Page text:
The rocket’s first stage, making its eighth flight, landed on a droneship in the Atlantic Ocean. SpaceX cautioned during the webcast of the launch that the potential for high ground-level winds made the landing an “envelope expansion” attempt. However, the stage landed without incident in the center of the droneship.

The launch was the first time SpaceX flew a booster eight times. The booster, first used to launch the Demo-1 commercial crew test flight in March 2019, was most recently flown on the SXM-7 launch Dec. 13. The 38-day turnaround time between launches is also a record for the shortest time between flights of the same booster.

With this launch, SpaceX has now delivered 1,015 Starlink satellites into orbit, dating back to the two “Tintin” prototypes launched in February 2018. Of those 1,015, 951 are still in orbit, according to statistics maintained by spaceflight observer Jonathan McDowell.

SpaceX ramped up deployment of Starlink last year, with 14 launches. The rapid growth of the constellation has alarmed astronomers, who are concerned that Starlink and other megaconstellations could disrupt their observations.

Speaking during a session of the 237th Meeting of the American Astronomical Society Jan. 14, Patricia Cooper, vice president of satellite government affairs at SpaceX, argued that the company has taken major steps to reduce the impact of Starlink satellites on astronomy over the last year.

“We at SpaceX have certainly enjoyed what I would call a thoughtful and creative technical collaboration with an ever-widening group of astronomers,” she said, resulting in a “deeper and fuller technical understanding of the intersection of the satellite constellation sector and specific projects affect ground-based astronomy.”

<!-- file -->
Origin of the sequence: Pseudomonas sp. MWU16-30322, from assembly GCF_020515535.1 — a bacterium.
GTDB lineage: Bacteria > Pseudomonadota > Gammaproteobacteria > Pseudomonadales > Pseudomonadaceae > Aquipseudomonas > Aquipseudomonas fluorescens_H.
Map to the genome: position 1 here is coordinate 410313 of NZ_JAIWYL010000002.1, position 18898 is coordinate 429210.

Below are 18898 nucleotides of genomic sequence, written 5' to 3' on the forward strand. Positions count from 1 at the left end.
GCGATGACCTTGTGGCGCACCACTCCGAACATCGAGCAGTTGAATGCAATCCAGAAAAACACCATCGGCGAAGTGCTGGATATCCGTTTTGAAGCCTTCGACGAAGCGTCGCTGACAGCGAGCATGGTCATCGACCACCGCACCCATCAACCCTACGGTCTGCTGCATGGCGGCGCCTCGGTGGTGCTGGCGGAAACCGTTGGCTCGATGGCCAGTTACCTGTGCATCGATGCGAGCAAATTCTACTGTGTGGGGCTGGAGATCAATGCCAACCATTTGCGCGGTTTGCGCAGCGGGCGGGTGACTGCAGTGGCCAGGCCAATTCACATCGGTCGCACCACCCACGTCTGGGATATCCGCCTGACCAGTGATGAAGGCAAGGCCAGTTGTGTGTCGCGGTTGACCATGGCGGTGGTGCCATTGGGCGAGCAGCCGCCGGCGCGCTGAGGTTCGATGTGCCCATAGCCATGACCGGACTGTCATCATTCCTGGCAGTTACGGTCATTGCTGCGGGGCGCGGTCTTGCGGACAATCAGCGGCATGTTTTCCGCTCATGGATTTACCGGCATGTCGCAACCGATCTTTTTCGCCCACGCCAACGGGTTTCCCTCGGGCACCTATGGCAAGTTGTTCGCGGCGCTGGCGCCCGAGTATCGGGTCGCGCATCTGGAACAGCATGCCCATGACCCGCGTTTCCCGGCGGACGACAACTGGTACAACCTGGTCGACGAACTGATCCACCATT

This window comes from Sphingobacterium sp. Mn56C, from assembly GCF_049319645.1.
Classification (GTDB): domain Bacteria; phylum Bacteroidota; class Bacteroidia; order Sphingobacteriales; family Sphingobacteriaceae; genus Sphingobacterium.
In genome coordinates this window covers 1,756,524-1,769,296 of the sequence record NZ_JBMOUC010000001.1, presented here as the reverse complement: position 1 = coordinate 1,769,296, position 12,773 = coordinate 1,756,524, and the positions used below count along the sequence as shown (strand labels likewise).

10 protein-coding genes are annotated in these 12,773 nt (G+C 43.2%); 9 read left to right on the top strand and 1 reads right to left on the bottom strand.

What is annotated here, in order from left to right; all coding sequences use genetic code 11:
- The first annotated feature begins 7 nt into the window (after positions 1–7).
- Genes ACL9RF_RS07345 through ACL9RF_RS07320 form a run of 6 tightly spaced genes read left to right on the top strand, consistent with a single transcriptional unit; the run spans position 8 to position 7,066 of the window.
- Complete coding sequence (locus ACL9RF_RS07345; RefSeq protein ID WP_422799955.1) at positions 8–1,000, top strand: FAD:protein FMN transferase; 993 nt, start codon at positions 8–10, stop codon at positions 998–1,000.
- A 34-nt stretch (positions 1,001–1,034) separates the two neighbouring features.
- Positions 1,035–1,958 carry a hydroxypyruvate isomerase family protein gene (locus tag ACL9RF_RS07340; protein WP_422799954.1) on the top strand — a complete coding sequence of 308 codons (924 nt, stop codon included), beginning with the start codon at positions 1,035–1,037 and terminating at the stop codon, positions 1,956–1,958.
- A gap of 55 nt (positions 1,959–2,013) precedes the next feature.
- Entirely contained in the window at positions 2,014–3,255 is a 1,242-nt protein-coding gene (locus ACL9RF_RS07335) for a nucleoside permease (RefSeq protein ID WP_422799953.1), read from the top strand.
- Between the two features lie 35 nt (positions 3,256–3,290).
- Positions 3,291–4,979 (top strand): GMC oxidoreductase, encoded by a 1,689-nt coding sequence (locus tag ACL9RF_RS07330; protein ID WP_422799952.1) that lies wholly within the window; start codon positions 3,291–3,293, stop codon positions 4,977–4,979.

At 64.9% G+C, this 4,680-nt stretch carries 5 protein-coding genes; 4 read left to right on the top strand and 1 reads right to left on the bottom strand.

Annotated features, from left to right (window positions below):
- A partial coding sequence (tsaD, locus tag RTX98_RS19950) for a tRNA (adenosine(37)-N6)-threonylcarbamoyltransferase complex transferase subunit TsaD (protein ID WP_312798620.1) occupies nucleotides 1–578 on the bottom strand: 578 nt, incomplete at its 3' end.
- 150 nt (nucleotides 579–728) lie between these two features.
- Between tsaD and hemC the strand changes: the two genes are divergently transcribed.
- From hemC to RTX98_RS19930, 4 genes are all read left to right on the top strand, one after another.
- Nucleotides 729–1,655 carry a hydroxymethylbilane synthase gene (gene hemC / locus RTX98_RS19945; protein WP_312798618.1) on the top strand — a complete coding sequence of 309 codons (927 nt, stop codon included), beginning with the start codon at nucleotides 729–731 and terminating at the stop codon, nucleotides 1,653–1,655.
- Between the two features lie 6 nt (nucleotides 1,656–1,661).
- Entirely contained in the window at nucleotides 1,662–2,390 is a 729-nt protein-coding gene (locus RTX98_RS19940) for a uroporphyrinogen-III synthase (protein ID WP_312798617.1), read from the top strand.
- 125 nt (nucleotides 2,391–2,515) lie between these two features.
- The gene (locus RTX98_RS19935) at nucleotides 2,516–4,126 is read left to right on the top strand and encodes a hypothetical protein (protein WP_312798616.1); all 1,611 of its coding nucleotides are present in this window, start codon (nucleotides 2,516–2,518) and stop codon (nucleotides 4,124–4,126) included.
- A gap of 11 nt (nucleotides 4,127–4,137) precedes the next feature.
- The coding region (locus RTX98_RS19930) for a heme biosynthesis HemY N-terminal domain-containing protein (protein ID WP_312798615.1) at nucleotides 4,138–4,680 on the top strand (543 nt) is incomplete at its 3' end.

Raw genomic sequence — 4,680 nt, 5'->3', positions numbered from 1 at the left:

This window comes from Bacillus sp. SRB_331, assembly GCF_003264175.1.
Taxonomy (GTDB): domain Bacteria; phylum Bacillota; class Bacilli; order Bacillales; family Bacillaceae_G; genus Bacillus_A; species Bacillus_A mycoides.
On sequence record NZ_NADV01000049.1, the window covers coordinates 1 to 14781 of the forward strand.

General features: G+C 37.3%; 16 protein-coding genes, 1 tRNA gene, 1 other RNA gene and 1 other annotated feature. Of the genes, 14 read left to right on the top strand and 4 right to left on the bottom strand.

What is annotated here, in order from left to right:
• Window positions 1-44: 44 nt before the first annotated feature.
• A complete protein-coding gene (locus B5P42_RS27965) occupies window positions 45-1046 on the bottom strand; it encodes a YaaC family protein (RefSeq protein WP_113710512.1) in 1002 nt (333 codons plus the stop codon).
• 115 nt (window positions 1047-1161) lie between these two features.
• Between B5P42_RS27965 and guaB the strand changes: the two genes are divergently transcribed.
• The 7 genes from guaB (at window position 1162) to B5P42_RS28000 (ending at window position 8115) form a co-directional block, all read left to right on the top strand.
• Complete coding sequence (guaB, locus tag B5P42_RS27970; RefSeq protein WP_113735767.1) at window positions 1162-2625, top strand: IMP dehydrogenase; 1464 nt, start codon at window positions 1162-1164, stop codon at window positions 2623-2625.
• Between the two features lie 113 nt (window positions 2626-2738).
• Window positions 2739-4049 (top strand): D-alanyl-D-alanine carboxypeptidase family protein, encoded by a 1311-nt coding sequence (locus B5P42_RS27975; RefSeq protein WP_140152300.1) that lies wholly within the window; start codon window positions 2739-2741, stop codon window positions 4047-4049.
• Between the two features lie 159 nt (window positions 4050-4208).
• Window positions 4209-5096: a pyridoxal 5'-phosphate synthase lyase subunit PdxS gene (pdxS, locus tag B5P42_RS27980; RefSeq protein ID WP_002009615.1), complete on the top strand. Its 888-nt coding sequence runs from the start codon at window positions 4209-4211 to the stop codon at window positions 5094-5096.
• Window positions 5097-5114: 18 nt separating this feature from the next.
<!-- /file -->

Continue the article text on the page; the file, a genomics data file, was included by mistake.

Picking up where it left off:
That has resulted in the development of a version of the Starlink satellites called VisorSat, which is equipped with visors to prevent sunlight from reflecting off antennas and other surfaces on the satellites, reducing their brightness. Every Starlink satellite launched after August 2020 is equipped with visors, accounting for more than 400 satellites, she said.

The goal of the VisorSats is to reduce the brightness of the Starlink satellites to magnitude 7 or fainter. Observations of those satellites that have reached their final orbit, though, indicate they have an average magnitude of 6.5, said Pat Seitzer of the University of Michigan during the conference session.

Cooper said SpaceX is committed to continue to work with astronomers to mitigate the effect of Starlink, but also emphasized the benefits of the system. “It’s important to keep the purpose of this disruption to astronomy, from your perspective, in context of the goal of the constellation we’re deploying, which is broadband connectivity,” she said.

“This collaboration needs to continue,” she added, because those discussions are “what’s getting us to a much better, more successful way of coexisting.”

Quelle: SN